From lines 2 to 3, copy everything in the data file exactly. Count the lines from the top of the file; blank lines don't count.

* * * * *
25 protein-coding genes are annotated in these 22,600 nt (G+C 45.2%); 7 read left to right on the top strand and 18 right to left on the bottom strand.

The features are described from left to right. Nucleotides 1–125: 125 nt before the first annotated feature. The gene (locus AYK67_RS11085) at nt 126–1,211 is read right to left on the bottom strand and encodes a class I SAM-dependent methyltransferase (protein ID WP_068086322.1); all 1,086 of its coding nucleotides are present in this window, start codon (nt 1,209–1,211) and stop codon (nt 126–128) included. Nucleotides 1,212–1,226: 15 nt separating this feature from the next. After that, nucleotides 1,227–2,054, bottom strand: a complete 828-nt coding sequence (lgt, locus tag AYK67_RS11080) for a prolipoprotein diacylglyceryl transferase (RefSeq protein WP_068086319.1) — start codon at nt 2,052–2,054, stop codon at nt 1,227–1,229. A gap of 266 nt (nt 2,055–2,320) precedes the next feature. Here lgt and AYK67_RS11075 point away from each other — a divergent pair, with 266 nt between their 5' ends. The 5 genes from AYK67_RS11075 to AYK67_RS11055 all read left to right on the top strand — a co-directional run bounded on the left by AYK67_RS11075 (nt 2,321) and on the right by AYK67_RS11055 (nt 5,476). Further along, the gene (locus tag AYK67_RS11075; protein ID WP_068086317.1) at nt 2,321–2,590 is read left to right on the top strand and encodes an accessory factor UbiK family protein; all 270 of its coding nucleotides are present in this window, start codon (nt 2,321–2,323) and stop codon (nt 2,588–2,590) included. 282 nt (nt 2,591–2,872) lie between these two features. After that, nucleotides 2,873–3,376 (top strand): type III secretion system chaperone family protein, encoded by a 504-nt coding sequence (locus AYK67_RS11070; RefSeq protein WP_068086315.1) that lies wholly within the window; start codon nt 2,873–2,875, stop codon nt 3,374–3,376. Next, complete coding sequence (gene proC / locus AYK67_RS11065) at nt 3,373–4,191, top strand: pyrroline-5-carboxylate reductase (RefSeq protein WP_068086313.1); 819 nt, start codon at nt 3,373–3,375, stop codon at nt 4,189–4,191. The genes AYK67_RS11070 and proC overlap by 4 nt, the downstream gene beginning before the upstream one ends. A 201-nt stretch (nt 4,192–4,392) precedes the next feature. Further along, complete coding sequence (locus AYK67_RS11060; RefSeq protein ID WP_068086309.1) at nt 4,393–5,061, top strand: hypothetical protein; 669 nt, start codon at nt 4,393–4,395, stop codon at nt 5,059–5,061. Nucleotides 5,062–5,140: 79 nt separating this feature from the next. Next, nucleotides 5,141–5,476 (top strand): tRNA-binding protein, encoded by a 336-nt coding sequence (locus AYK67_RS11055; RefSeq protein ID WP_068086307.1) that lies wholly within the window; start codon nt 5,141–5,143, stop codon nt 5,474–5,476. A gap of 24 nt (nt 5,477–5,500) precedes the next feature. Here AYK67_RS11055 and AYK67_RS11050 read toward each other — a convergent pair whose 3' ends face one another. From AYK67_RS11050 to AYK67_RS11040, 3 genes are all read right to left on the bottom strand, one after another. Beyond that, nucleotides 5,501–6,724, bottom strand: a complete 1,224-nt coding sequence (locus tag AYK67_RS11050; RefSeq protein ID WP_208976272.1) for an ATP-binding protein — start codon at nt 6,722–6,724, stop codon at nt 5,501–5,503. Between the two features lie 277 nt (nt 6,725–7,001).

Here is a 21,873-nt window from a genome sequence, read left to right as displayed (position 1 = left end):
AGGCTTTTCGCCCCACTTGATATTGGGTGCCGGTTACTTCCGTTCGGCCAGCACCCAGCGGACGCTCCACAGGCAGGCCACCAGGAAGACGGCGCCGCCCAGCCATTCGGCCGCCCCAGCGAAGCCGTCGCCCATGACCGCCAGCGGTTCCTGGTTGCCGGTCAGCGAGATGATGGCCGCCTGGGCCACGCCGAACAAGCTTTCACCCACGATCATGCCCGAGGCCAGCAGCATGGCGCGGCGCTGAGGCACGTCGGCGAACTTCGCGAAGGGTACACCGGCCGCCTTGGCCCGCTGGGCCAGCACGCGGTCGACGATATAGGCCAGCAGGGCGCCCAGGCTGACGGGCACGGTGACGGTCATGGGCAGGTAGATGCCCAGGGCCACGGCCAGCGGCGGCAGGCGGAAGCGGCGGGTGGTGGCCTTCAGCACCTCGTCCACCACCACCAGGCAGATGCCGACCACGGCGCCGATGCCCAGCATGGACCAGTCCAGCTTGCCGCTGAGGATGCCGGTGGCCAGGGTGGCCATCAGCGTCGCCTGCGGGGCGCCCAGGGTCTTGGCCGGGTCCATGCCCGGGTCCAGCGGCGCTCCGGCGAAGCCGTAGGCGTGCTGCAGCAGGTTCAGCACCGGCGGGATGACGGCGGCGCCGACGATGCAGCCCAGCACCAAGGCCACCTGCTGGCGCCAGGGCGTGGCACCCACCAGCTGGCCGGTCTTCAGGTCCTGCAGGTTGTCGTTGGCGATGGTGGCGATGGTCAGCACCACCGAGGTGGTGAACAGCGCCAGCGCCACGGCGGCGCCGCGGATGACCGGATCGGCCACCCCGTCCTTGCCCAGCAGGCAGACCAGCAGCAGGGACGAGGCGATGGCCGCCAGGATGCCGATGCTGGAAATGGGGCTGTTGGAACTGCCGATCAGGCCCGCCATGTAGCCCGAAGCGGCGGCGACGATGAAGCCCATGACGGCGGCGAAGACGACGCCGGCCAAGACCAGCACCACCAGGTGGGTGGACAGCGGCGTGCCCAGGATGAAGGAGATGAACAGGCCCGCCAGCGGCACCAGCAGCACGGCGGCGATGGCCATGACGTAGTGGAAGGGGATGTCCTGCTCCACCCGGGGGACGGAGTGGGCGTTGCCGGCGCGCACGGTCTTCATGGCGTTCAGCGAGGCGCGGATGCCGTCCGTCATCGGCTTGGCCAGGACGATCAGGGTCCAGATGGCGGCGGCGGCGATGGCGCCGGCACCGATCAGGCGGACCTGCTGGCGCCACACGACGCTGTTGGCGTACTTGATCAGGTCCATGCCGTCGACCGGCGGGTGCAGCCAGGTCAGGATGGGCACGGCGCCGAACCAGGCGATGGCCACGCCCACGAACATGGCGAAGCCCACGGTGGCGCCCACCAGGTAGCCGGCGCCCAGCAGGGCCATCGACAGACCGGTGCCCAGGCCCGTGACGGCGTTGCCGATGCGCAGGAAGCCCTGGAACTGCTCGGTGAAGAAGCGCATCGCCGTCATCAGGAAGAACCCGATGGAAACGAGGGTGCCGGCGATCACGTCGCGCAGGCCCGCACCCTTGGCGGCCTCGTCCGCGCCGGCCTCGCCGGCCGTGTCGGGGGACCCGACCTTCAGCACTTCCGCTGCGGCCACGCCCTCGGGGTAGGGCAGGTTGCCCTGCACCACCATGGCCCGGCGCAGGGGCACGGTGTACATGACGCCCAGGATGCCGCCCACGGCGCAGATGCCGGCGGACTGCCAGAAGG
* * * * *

The features are described from left to right. Nucleotides 1–125: 125 nt before the first annotated feature. The gene (locus AYK67_RS11085) at nt 126–1,211 is read right to left on the bottom strand and encodes a class I SAM-dependent methyltransferase (protein ID WP_068086322.1); all 1,086 of its coding nucleotides are present in this window, start codon (nt 1,209–1,211) and stop codon (nt 126–128) included. Nucleotides 1,212–1,226: 15 nt separating this feature from the next. After that, nucleotides 1,227–2,054, bottom strand: a complete 828-nt coding sequence (lgt, locus tag AYK67_RS11080) for a prolipoprotein diacylglyceryl transferase (RefSeq protein WP_068086319.1) — start codon at nt 2,052–2,054, stop codon at nt 1,227–1,229. A gap of 266 nt (nt 2,055–2,320) precedes the next feature. Here lgt and AYK67_RS11075 point away from each other — a divergent pair, with 266 nt between their 5' ends. The 5 genes from AYK67_RS11075 to AYK67_RS11055 all read left to right on the top strand — a co-directional run bounded on the left by AYK67_RS11075 (nt 2,321) and on the right by AYK67_RS11055 (nt 5,476). Further along, the gene (locus tag AYK67_RS11075; protein ID WP_068086317.1) at nt 2,321–2,590 is read left to right on the top strand and encodes an accessory factor UbiK family protein; all 270 of its coding nucleotides are present in this window, start codon (nt 2,321–2,323) and stop codon (nt 2,588–2,590) included. 282 nt (nt 2,591–2,872) lie between these two features. After that, nucleotides 2,873–3,376 (top strand): type III secretion system chaperone family protein, encoded by a 504-nt coding sequence (locus AYK67_RS11070; RefSeq protein WP_068086315.1) that lies wholly within the window; start codon nt 2,873–2,875, stop codon nt 3,374–3,376. Next, complete coding sequence (gene proC / locus AYK67_RS11065) at nt 3,373–4,191, top strand: pyrroline-5-carboxylate reductase (RefSeq protein WP_068086313.1); 819 nt, start codon at nt 3,373–3,375, stop codon at nt 4,189–4,191. The genes AYK67_RS11070 and proC overlap by 4 nt, the downstream gene beginning before the upstream one ends. A 201-nt stretch (nt 4,192–4,392) precedes the next feature. Further along, complete coding sequence (locus AYK67_RS11060; RefSeq protein ID WP_068086309.1) at nt 4,393–5,061, top strand: hypothetical protein; 669 nt, start codon at nt 4,393–4,395, stop codon at nt 5,059–5,061. Nucleotides 5,062–5,140: 79 nt separating this feature from the next. Next, nucleotides 5,141–5,476 (top strand): tRNA-binding protein, encoded by a 336-nt coding sequence (locus AYK67_RS11055; RefSeq protein ID WP_068086307.1) that lies wholly within the window; start codon nt 5,141–5,143, stop codon nt 5,474–5,476. A gap of 24 nt (nt 5,477–5,500) precedes the next feature. Here AYK67_RS11055 and AYK67_RS11050 read toward each other — a convergent pair whose 3' ends face one another. From AYK67_RS11050 to AYK67_RS11040, 3 genes are all read right to left on the bottom strand, one after another. Beyond that, nucleotides 5,501–6,724, bottom strand: a complete 1,224-nt coding sequence (locus tag AYK67_RS11050; RefSeq protein ID WP_208976272.1) for an ATP-binding protein — start codon at nt 6,722–6,724, stop codon at nt 5,501–5,503. Between the two features lie 277 nt (nt 6,725–7,001).

Here is a 21,873-nt window from a genome sequence, read left to right as displayed (position 1 = left end):